Archive for June, 2010

Compulsory purchase ok?

Planning is not an area normally covered by this news letter but a recent case caught our eye.

Part IX of the Town and Country Planning Act 1990 gives power to a local authority to acquire land in its area compulsorily to secure the carrying out of a particular development.

A site in Raglan Street, Wolverhampton was owned as to the greater part by Sainsbury’s, the remainder being owned by Tesco.  Each company wished to develop the site but could not do so without the City Council acquiring the other company’s interest.

Tesco controlled a site in Wolverhampton call the Royal Hospital site (“RHS”) for which the City Council wished to secure regeneration.  Tesco considered it not financially viable without subsidy elsewhere.  However, Tesco offered to enter into a planning obligation in respect of RHS if the Council acquired Sainsbury’s interest in the Raglan Street site.  The City Council decided to do so regarding Tesco’s promise to regenerate the RHS as decisive.  The Supreme Court appeal in R (on the application of  Sainsbury’s Supermarkets Ltd) v Wolverhampton City Council and another [2010] UKSC 20 was successful but only on a majority of 4 to 3.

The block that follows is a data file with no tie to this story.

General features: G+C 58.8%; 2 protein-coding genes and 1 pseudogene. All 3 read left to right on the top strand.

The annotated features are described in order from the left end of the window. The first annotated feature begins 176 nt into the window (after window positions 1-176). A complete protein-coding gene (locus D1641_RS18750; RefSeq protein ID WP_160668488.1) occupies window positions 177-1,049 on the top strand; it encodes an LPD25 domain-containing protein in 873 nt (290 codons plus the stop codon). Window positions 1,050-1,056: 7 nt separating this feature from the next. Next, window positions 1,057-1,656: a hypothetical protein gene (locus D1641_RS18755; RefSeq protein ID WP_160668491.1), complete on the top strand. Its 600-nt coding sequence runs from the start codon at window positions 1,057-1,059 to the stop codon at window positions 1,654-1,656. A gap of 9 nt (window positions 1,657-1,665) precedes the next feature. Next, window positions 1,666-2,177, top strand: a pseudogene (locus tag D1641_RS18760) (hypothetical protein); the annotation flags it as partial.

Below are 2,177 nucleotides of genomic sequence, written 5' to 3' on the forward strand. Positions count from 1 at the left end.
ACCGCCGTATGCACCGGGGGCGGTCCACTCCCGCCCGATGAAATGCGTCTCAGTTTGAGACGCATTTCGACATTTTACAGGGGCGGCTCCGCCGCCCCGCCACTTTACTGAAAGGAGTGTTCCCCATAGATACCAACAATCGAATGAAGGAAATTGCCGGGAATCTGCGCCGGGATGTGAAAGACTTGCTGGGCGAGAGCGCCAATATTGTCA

In his leading majority judgement, Lord Collins held it was legitimate for a local authority to take into account “off-site” benefits of a proposed development provided there was “a real rather than fanciful or remote” connection between the “off-site” benefits and the development for which the compulsory acquisition is made.  For the minority, Lord Phillips held the Council made two decisions.  One, whether to exercise its compulsory purchase powers at all.  Here Wolverhampton City Council was not entitled to take account of a benefit unconnected with the proposed development and had not.  Two, to decide which of the rivals to support and in this case, the Council could have regard to unconnected benefits.

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